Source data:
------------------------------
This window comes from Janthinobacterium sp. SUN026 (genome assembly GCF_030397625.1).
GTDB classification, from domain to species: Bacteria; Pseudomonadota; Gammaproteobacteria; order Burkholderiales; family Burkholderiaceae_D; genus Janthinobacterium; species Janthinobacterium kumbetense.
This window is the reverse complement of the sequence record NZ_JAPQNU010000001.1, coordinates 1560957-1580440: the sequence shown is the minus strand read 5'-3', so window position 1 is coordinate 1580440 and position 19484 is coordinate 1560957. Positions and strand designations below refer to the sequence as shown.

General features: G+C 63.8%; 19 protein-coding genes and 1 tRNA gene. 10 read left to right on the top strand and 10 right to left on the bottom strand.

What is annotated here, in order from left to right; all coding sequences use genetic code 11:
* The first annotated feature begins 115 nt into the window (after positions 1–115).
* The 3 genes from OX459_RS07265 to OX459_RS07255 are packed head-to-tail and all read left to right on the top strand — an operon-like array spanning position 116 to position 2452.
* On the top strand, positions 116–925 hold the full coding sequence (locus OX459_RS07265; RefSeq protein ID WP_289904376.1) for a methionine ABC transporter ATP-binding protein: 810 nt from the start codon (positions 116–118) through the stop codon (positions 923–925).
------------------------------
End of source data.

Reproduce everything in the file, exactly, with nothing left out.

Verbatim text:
This window comes from Janthinobacterium sp. SUN026 (genome assembly GCF_030397625.1).
GTDB classification, from domain to species: Bacteria; Pseudomonadota; Gammaproteobacteria; order Burkholderiales; family Burkholderiaceae_D; genus Janthinobacterium; species Janthinobacterium kumbetense.
This window is the reverse complement of the sequence record NZ_JAPQNU010000001.1, coordinates 1560957-1580440: the sequence shown is the minus strand read 5'-3', so window position 1 is coordinate 1580440 and position 19484 is coordinate 1560957. Positions and strand designations below refer to the sequence as shown.

General features: G+C 63.8%; 19 protein-coding genes and 1 tRNA gene. 10 read left to right on the top strand and 10 right to left on the bottom strand.

What is annotated here, in order from left to right; all coding sequences use genetic code 11:
* The first annotated feature begins 115 nt into the window (after positions 1–115).
* The 3 genes from OX459_RS07265 to OX459_RS07255 are packed head-to-tail and all read left to right on the top strand — an operon-like array spanning position 116 to position 2452.
* On the top strand, positions 116–925 hold the full coding sequence (locus OX459_RS07265; RefSeq protein ID WP_289904376.1) for a methionine ABC transporter ATP-binding protein: 810 nt from the start codon (positions 116–118) through the stop codon (positions 923–925).